A device that provides a constant regulated voltage output in spite of interruptions of the normal power supply. It stores energy in batteries or fly wheels and usually powers computers or related equipment that would otherwise shut down during brief interruptions of voltage. See voltage sag, voltage swell, outage.

Utility distribution company (UDC)
Also called power distribution utility. A distribution wires business and a regulated retailer that serves end-use customers. Pacific Gas & Electric, Southern California Edison and San Diego Gas & Electric are UDCs. The deregulated utility market could be split into three basic segments–generators, transmission systems and UDCs.

VA
Abbreviation for volt ampere, a unit of apparent power.

VAR
Abbreviation for volt ampere reactive. Unit of AC reactive power. VARs are energy used by motors to build up their magnetic field. VARs are a form of electrical energy that is not converted into work. Displacement power factor is a measure of the ratio of VARs to watts used by an electric motor. See energy, reactive power, reactive loads.

Variable auto transfer
Also called variac. An auto transformer that has a continuously variable turns ratio, i.e., a transformer with a variable output voltage.

Voltage
A unit of electrical pressure expressed in volts. The amount of power or work that an electrical system can supply is directly related to the system voltage. A circuit that can deliver 10 amps at 240 volts is twice as powerful as a circuit delivering 10 amps at 120 volts. This is why power is moved from generators to the substation at very high voltages, often greater than one-half million volts. In contrast, most household appliances run on 120 volts and a few large appliances, such as electric ranges and clothes dyers, run on 240 volts. Voltage is analogous to water pressure in a hydraulic system.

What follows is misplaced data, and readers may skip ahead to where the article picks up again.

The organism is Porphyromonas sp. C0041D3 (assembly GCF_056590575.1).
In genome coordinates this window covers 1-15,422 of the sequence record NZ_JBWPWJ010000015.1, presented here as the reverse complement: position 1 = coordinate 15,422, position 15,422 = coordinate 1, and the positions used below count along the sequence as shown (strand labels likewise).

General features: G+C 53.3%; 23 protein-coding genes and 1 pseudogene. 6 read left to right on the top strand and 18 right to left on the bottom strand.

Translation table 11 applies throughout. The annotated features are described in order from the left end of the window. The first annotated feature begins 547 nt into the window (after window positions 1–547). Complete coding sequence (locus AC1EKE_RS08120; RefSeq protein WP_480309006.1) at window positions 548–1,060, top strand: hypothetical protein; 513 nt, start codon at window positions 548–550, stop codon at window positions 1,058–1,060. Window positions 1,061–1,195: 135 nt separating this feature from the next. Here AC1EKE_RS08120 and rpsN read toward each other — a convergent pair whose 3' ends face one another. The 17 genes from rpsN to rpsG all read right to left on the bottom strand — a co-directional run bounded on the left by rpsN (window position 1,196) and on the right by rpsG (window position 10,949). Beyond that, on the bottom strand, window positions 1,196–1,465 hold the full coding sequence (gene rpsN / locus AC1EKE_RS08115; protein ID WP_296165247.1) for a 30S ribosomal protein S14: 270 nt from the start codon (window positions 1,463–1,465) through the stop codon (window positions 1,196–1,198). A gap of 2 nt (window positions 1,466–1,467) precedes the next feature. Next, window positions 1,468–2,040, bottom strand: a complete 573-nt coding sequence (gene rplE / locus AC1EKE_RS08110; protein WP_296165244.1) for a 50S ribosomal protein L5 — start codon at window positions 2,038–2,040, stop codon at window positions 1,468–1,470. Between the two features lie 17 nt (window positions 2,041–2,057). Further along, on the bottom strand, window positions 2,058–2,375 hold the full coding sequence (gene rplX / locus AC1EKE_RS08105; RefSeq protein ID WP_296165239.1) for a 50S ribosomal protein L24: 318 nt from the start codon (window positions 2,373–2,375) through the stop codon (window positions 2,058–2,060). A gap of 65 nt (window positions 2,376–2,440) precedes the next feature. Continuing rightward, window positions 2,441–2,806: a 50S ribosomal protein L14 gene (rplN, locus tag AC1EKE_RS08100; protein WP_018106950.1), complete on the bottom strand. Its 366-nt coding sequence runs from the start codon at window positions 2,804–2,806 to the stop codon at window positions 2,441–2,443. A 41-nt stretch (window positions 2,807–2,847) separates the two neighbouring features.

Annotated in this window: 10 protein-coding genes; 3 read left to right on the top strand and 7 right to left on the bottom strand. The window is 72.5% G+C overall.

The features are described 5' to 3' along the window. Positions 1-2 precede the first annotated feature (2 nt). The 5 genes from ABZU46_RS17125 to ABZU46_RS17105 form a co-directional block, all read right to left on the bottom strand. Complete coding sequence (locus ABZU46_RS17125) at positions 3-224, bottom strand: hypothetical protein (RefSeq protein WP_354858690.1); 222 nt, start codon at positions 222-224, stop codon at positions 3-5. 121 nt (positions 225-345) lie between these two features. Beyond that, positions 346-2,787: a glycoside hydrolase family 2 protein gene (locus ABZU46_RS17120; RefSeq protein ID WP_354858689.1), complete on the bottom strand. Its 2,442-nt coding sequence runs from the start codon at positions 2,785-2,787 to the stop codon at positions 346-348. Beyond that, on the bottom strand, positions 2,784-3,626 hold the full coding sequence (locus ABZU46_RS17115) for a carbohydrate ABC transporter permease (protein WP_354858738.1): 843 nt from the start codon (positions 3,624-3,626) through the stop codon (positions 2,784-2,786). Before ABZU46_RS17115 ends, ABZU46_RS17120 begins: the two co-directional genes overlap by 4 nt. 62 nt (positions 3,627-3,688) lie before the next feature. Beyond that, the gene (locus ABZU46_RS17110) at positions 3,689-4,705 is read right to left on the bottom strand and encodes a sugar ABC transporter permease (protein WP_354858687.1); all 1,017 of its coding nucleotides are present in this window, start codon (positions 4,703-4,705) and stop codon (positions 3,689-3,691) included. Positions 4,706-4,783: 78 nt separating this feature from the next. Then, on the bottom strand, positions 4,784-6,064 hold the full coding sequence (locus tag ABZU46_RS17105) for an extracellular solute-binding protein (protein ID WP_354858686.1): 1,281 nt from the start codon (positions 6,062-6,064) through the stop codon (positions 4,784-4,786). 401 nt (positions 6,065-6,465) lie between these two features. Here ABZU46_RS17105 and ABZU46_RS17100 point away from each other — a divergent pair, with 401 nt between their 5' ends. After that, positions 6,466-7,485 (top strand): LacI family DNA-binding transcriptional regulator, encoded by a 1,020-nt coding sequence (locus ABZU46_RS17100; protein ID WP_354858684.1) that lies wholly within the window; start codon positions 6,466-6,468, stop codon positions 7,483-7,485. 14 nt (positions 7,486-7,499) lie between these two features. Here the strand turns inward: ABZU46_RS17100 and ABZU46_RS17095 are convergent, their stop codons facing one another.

Voltage drop
The difference in electrical pressure between two points in a circuit caused by the resistance, or impedance opposing the flow of current.

Voltage sag
Also called line sags, voltage sags, dips. A voltage sag is a momentary decrease in the line voltage lasting 4-10 cycles. Sags are frequently caused by large increases in the load on a feeder line, ground faults, lightning, or large motors starting.

Voltage swell
Also called line swell, swell. A momentary increase in the line voltage that can last up to 30 cycles. Longer swells are considered over voltage. Most swells are the result of a sudden decrease in loads, and exceed the normal line voltage by 20%.

Volt amperes (VA) (S)
Also called apparent power. A unit of apparent power that is the product of electrical pressure (voltage) times the current (amps). It is a measure of electrical power that includes the combined effects both real power (watts) and reactive power (VAR) on the system. Many utilities are beginning to charge based on VA rather than on watts, because it is a truer measure of the total burden on the system. VA is graphically represented in vector form as the hypotenuse of a right triangle, where watts and reactive power represent the other two sides of the triangle. Given a fixed amount of real power the apparent power increases as the reactive power increases.

Volts
One volt is the electrical potential difference or pressure across a 1-ohm resistance carrying a current of one ampere. Named after Italian physicist Count Alessandro Volta (1745-1827).

Watt
A unit of measurement of electrical power (true power) that is equal to one joule of energy converted per second or one ampere flowing through a potential difference of one volt. Named after James Watt, the Scottish inverter of the steam engine (1736 – 1819).

Watt-hour
A unit of measurement equal to one watt of power used for one hour. The typical unit of consumption used for energy-billing purposes.

Watt-hour meter
Also called revenue meter. An instrument that records the power used in watt-hours.

Weatherhead
Also called mast head. The point of entrance to service conduit from the service drop. A device to keep water from entering the service conduit.

Wind energy
Refers to the kinetic (in motion) energy of the wind that can turn a wind turbine to generate electricity.

Wye system
Also called star system. A method of connecting three single transformers for three-phase application used in three- or four-wire systems.

Z
The symbol for impedance.